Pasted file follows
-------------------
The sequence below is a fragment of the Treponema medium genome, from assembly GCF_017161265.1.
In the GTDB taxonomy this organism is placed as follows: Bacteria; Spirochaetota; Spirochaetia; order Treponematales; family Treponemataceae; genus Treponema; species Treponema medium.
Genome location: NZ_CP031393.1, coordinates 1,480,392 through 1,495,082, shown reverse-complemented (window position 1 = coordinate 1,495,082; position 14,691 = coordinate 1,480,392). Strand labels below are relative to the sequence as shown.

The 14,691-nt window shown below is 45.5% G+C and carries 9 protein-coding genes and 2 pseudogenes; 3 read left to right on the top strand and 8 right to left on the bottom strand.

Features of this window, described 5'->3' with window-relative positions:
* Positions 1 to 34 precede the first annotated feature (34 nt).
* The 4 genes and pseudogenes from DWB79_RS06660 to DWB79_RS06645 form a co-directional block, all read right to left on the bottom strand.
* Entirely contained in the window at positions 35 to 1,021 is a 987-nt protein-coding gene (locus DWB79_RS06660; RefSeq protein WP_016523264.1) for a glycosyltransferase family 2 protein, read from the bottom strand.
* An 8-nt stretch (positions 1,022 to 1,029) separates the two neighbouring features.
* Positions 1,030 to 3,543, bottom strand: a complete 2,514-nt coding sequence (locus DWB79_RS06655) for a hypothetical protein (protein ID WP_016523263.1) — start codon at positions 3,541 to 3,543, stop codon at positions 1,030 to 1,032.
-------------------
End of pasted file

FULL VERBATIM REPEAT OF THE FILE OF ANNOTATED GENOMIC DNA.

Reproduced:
The sequence below is a fragment of the Treponema medium genome, from assembly GCF_017161265.1.
In the GTDB taxonomy this organism is placed as follows: Bacteria; Spirochaetota; Spirochaetia; order Treponematales; family Treponemataceae; genus Treponema; species Treponema medium.
Genome location: NZ_CP031393.1, coordinates 1,480,392 through 1,495,082, shown reverse-complemented (window position 1 = coordinate 1,495,082; position 14,691 = coordinate 1,480,392). Strand labels below are relative to the sequence as shown.

The 14,691-nt window shown below is 45.5% G+C and carries 9 protein-coding genes and 2 pseudogenes; 3 read left to right on the top strand and 8 right to left on the bottom strand.

Features of this window, described 5'->3' with window-relative positions:
* Positions 1 to 34 precede the first annotated feature (34 nt).
* The 4 genes and pseudogenes from DWB79_RS06660 to DWB79_RS06645 form a co-directional block, all read right to left on the bottom strand.
* Entirely contained in the window at positions 35 to 1,021 is a 987-nt protein-coding gene (locus DWB79_RS06660; RefSeq protein WP_016523264.1) for a glycosyltransferase family 2 protein, read from the bottom strand.
* An 8-nt stretch (positions 1,022 to 1,029) separates the two neighbouring features.
* Positions 1,030 to 3,543, bottom strand: a complete 2,514-nt coding sequence (locus DWB79_RS06655) for a hypothetical protein (protein ID WP_016523263.1) — start codon at positions 3,541 to 3,543, stop codon at positions 1,030 to 1,032.